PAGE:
2012-2013 John J. Wintermeyer Lecture
A Catholic Journey: Paul Martin Sr., Religion, and Politics
Catholicism defined the private life and public career of Paul Martin Sr. (1903-92), one of Canada's leading politicians in the decades after World War Two. His youthful Catholicism shaped his approach to political life and sanctified his ambition. As a young man, he rejected the classical conservatism of a junior seminary in Québec, embracing instead the more tolerant version of Catholicism he encountered during the 1920s at St. Michael's College in the Protestant University of Toronto. In this talk, Professor Donaghy will explore Martin's early faith experiences, and examine the resulting philosophy of social justice and political change that drove this young Catholic to challenge the status quo in Depression Canada.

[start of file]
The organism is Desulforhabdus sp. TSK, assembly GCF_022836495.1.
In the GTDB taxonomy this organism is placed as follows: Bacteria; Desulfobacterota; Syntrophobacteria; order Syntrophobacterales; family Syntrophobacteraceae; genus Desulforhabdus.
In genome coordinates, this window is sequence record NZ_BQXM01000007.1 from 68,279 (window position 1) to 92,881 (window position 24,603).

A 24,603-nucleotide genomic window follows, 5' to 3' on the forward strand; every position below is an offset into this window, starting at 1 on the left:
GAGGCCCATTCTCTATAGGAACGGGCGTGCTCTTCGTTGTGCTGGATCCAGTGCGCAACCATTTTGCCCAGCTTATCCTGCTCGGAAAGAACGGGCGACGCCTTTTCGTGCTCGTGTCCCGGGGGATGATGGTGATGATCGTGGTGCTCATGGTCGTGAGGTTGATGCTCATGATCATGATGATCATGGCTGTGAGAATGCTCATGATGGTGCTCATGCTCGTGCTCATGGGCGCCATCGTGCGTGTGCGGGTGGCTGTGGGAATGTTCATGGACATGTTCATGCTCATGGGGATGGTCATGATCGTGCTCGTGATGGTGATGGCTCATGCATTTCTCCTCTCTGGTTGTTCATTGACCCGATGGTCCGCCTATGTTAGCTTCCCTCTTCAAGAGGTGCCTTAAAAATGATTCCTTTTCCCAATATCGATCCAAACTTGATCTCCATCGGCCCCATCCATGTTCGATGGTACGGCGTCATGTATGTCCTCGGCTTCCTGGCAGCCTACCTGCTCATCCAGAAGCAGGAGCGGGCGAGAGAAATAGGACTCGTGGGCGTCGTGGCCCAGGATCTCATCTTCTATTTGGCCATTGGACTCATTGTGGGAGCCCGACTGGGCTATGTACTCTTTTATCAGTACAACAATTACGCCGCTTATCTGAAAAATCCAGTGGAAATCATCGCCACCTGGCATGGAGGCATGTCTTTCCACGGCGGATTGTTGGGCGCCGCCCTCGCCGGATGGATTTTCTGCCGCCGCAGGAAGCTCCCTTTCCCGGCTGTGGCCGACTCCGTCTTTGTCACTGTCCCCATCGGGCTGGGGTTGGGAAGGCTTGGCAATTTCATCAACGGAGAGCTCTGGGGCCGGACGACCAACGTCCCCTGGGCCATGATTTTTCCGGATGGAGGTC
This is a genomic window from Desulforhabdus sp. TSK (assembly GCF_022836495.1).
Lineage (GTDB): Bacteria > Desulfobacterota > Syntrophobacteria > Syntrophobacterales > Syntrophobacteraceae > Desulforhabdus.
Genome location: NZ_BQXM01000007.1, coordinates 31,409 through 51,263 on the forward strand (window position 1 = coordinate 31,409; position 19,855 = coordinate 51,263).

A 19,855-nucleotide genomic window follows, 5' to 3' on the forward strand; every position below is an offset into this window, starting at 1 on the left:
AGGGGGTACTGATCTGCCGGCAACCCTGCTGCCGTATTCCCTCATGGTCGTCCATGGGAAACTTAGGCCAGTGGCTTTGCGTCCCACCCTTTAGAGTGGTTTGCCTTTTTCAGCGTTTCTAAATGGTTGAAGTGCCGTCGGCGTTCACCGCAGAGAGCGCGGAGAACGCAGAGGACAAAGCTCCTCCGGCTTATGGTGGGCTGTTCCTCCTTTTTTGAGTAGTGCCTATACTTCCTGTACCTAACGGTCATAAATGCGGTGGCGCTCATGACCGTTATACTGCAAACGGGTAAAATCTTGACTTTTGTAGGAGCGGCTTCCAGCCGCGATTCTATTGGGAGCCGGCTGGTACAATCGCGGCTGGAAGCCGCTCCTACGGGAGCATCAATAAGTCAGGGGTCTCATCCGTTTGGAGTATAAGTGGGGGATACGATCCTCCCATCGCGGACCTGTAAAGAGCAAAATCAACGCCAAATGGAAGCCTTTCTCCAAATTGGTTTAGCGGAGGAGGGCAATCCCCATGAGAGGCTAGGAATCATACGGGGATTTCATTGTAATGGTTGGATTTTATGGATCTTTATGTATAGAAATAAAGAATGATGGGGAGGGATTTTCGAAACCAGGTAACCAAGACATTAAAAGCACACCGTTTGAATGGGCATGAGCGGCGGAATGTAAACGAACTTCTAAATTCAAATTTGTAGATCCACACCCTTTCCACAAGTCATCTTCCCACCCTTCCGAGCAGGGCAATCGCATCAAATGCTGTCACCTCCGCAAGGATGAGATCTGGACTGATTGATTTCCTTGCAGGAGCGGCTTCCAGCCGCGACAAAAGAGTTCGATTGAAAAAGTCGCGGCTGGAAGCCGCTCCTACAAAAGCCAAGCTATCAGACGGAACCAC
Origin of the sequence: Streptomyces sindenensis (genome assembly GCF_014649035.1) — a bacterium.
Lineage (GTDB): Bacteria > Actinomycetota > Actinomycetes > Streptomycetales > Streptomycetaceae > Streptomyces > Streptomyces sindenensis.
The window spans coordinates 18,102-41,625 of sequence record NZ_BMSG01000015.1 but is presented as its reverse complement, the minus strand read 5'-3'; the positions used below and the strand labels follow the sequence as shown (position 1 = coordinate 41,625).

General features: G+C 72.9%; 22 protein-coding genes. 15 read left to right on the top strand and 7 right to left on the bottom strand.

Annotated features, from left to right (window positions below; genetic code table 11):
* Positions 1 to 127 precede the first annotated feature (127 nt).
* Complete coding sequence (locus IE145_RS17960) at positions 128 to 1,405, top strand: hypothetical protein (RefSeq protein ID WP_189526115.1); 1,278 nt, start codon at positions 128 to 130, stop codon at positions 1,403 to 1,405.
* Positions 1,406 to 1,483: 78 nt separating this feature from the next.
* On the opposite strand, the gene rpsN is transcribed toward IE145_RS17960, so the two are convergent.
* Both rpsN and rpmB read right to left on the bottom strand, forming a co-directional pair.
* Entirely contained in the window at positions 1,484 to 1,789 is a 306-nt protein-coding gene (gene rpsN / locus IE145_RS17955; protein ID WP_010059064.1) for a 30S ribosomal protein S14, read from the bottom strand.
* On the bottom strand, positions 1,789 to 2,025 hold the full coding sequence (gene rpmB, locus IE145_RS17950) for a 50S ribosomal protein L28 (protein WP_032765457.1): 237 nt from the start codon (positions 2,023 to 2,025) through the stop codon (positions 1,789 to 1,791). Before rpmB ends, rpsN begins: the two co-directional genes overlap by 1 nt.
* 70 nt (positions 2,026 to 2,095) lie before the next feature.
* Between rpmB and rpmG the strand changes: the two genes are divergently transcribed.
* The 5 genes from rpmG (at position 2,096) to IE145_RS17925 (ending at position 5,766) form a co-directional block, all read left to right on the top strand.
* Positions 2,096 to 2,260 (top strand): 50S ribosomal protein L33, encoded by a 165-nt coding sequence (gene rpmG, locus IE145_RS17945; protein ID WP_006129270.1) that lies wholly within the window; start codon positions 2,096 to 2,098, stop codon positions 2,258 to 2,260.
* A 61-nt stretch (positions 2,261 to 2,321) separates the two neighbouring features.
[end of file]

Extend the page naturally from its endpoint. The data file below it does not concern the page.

Greg Donaghy, PhD
Greg Donaghy was educated at the University of Saint Michael's College in Toronto (BA), Carleton University (MA), and the University of Waterloo, where he received his PhD in 1998. He joined the Historical Section of the Department of Foreign Affairs and International Trade in 1989 and was promoted to Head of the Section in 2003. Dr. Donaghy has edited six volumes in the series Documents on Canadian External Relations, as well as several collections of essays on post-war Canada, including (with Patricia Roy) Contradictory Impulses: Canada and Japan in the 20th Century (2008). His recent publications include the monograph, Tolerant Allies: Canada and the United States, 1963-68 (2001) and the collection, Canada and the Hungarian Revolution: A Documentary Perspective (2004), for which he was awarded a Medal of Freedom in 2006 by the Hungarian Government.
Honourable John J. Wintermeyer Fund